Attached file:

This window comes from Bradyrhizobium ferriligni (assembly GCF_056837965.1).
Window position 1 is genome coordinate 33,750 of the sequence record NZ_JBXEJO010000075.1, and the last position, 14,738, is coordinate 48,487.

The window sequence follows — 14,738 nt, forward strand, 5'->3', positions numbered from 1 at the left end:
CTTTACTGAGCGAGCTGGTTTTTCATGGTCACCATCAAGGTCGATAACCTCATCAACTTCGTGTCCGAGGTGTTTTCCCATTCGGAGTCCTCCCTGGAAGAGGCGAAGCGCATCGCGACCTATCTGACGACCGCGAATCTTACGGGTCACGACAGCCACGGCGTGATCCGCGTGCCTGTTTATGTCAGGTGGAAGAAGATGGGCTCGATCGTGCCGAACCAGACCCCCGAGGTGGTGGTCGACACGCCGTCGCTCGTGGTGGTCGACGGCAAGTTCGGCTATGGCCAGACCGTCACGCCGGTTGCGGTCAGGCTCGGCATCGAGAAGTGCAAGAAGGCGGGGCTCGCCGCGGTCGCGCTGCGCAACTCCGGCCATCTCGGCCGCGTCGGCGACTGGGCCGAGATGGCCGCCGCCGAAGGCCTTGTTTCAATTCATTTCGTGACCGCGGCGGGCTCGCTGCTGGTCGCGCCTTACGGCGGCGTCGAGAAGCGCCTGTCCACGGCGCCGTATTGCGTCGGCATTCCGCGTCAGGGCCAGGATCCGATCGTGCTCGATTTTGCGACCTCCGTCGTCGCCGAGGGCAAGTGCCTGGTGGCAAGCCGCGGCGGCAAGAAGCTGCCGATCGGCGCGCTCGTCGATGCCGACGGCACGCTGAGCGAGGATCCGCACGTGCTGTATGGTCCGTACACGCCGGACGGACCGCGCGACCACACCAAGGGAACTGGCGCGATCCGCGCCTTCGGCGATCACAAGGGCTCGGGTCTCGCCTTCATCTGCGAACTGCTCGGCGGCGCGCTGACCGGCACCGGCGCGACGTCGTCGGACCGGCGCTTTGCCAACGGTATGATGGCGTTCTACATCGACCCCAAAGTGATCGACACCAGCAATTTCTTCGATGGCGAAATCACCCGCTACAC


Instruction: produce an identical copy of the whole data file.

This window comes from Bradyrhizobium ferriligni (assembly GCF_056837965.1).
Window position 1 is genome coordinate 33,750 of the sequence record NZ_JBXEJO010000075.1, and the last position, 14,738, is coordinate 48,487.

The window sequence follows — 14,738 nt, forward strand, 5'->3', positions numbered from 1 at the left end:
CTTTACTGAGCGAGCTGGTTTTTCATGGTCACCATCAAGGTCGATAACCTCATCAACTTCGTGTCCGAGGTGTTTTCCCATTCGGAGTCCTCCCTGGAAGAGGCGAAGCGCATCGCGACCTATCTGACGACCGCGAATCTTACGGGTCACGACAGCCACGGCGTGATCCGCGTGCCTGTTTATGTCAGGTGGAAGAAGATGGGCTCGATCGTGCCGAACCAGACCCCCGAGGTGGTGGTCGACACGCCGTCGCTCGTGGTGGTCGACGGCAAGTTCGGCTATGGCCAGACCGTCACGCCGGTTGCGGTCAGGCTCGGCATCGAGAAGTGCAAGAAGGCGGGGCTCGCCGCGGTCGCGCTGCGCAACTCCGGCCATCTCGGCCGCGTCGGCGACTGGGCCGAGATGGCCGCCGCCGAAGGCCTTGTTTCAATTCATTTCGTGACCGCGGCGGGCTCGCTGCTGGTCGCGCCTTACGGCGGCGTCGAGAAGCGCCTGTCCACGGCGCCGTATTGCGTCGGCATTCCGCGTCAGGGCCAGGATCCGATCGTGCTCGATTTTGCGACCTCCGTCGTCGCCGAGGGCAAGTGCCTGGTGGCAAGCCGCGGCGGCAAGAAGCTGCCGATCGGCGCGCTCGTCGATGCCGACGGCACGCTGAGCGAGGATCCGCACGTGCTGTATGGTCCGTACACGCCGGACGGACCGCGCGACCACACCAAGGGAACTGGCGCGATCCGCGCCTTCGGCGATCACAAGGGCTCGGGTCTCGCCTTCATCTGCGAACTGCTCGGCGGCGCGCTGACCGGCACCGGCGCGACGTCGTCGGACCGGCGCTTTGCCAACGGTATGATGGCGTTCTACATCGACCCCAAAGTGATCGACACCAGCAATTTCTTCGATGGCGAAATCACCCGCTACAC